Wednesday, September 30, 2015

What I Read in September

Third Beach selfie

I'm away from home right now visiting friends and family, but I would never miss a Book Report at the end of the month! I may have to update this when I get back, though, because who knows how far I'll get into my plane-ride book!

*Simply Tuesday by Emily P. Freeman -- I've waited many months for Emily's new book, Simply Tuesday, and I really enjoyed it. I read it in two days, and I read her books just like I read her blog, Chatting at the Sky, slowly and while savoring. This 4th nonfiction book of hers talks about why she chooses to hush instead of hustle, and why her soul needs the Tuesdays to breathe--the regular, ordinary, and small. This book is lovely and I enjoyed it, but I won't keep it. I'm passing it on to a friend who I hope will enjoy it as well.

*The Martian by Andy Weir -- This book is a science/space nerd's dream come true. It's a fiction book written mostly in diary entry form, of a man who is stuck alone on Mars, and his struggle to survive. I can't give too much away but it is such a popular book it's becoming a movie with Matt Damon playing the main character, Mark Watney! I finished the last half of the book in ONE DAY because of the action and the story that happens. The science behind Weir's book got a few things right says NASA and the best quote for this book comes from one of the first few pages, "I'm gonna' have to science the shit outta' this thing". Read it.

*Rising Strong by Brene Brown -- I was blown away by this one. I felt the way I felt when I first discovered Brene's first two books (Daring Greatly was, in my opinion, a summary of all her material beforehand), and I learned a LOT and thought a LOT about what this new information implied in my life. I wanted to highlight it throughout. I wanted to share a lot of it while reading. That's a mark of a good book. I highly recommend this book, but do think you need to read at least some of her books or know her work beforehand, or a lot of it might not make sense. Excellent read.

*Orthodoxy by G.K. Chesteron -- I don't think it's an exaggeration to say this was the most confusing book I've ever read by a 'father of the faith'. I don't know if it was a mood I was in (it was one of my study books-books I choose to intentionally go slowly through, over the course of a month or so), but my word, I barely caught anything from this book. It was full of cultural references that were before my time, twisty-turny sentences that left me at the bottom of a dark rabbit hole, and flowery language throughout. Honestly, I may never pick up another book by Chesteron because of it.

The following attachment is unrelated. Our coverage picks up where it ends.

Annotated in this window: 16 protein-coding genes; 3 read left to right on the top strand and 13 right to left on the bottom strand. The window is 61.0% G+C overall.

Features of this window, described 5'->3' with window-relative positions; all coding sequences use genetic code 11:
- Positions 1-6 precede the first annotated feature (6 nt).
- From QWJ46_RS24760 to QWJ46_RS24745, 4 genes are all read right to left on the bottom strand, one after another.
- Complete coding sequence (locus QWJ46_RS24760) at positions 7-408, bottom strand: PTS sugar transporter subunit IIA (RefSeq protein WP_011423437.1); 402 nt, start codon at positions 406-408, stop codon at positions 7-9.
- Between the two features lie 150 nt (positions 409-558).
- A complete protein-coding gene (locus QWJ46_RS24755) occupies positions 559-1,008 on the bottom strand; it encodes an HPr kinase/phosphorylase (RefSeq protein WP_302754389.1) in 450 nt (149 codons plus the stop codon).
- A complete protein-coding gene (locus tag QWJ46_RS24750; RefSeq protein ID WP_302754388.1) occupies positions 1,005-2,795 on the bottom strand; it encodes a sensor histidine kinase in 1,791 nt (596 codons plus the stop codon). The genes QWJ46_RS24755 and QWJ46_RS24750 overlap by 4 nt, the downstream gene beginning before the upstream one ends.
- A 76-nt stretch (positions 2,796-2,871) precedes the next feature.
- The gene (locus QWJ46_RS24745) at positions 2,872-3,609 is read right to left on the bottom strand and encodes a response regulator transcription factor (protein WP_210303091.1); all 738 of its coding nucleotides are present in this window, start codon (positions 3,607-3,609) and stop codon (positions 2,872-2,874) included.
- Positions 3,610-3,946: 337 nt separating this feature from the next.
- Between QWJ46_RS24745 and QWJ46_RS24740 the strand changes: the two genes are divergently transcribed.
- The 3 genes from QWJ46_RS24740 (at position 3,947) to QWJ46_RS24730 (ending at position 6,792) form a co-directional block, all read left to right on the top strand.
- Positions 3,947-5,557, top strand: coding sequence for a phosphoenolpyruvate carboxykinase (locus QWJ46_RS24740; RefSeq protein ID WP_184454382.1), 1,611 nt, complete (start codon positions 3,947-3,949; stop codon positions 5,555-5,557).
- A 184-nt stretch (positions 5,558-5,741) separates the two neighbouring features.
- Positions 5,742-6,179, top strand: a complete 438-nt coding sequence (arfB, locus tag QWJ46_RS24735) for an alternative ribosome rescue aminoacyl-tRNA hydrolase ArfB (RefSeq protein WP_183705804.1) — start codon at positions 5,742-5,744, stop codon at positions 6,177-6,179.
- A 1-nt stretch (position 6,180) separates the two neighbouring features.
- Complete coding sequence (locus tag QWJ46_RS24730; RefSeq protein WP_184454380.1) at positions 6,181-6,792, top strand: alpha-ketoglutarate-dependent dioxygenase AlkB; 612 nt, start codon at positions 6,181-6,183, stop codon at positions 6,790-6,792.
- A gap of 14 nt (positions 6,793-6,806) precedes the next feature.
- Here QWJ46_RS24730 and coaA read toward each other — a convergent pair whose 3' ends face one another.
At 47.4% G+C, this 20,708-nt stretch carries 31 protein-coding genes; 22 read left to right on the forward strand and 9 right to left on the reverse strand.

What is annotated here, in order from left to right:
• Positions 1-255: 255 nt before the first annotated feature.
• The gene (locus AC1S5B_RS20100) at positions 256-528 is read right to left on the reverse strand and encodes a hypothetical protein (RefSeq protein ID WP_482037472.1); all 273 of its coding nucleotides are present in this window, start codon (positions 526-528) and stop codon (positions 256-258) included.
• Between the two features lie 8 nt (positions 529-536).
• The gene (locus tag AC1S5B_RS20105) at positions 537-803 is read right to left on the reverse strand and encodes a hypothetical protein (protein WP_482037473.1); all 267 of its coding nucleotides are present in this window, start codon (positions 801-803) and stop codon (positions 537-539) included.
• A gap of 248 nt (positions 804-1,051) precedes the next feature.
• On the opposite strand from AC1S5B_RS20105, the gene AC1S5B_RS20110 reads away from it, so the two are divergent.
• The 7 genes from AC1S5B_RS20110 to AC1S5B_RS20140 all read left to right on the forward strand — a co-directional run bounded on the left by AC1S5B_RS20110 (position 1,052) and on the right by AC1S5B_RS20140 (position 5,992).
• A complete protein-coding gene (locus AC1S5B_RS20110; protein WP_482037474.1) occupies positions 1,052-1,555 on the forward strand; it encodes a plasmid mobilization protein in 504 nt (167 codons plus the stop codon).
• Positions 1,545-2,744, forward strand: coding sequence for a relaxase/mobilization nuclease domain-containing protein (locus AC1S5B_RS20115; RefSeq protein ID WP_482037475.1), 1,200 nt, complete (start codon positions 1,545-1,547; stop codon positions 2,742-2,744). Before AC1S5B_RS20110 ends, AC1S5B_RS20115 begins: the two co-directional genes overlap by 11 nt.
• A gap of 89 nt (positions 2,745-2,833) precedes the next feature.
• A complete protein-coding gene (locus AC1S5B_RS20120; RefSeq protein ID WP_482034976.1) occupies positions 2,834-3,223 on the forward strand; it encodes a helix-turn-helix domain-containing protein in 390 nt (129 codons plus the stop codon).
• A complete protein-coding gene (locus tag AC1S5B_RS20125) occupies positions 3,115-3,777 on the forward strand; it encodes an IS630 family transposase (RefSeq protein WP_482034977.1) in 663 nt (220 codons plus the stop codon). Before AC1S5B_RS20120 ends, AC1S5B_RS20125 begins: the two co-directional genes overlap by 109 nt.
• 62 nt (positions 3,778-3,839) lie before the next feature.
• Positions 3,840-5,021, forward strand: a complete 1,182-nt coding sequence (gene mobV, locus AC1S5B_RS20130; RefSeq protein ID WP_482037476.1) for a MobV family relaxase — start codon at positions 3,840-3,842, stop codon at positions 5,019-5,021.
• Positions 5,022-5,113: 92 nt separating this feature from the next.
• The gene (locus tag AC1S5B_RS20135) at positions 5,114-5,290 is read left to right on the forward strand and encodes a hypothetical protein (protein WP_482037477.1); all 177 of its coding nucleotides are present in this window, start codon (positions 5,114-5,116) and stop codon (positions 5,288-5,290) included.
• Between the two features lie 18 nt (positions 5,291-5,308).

*Taproot: WILD -- I consider this front-to-back reading to be likened to a small novella because of the length of this quarterly magazine, so I'm counting it here. This issue was all about wild things, from sea turtle rescue, foraging for food in the woods, an accidental overnighter on an Appalacian Trail hostel, etc. I enjoy this magazine and just renewed my (ad-free!) subscription for another year. If you love stories about homesteading, naturalist essays, and hippie-type DIYs you'll like it, if not, leave it at the Whole Foods checkout.

Read-Alouds with the Kids

*The Magician's Elephant by Kate DiCamillo - I often tell people Kate DiCamillo is my spirit animal. If I could write like anyone, it'd be her. Go here to see a full length review of her young adult novel.

*The Family Under the Bridge by Natalie Savage Carlson -- This short book (120+ pages) was a classic Newberry Honor book from 1989, but set in roughly the 1940s Paris. It's a story about a hobo named Armand who gives away his heart to three poor'starlings' (children) somewhat against his will while their mother works all day. He finds them under 'his' bridge and although he tries to shoo them away-literally and figuratively-he can't help it, he must take care of these children, and find them a more permanent home. You'll need tissues for the last chapter.

*A Grain of Rice by Helena Clare Pittman -- This is a very short book that I found via Sonlight's amazing book lists (by age/grade), and we read it as an extended 'breakfast' read. The type is big, the pages are full of beautiful pictures, and the story has a great theme. The main character, Pong Lo, is a humble peasant who, through his cleverness, cheerful spirit, and incredible work ethic, becomes the most powerful man in China. Both my kids couldn't wait to get to the ending to see what was going to happen!

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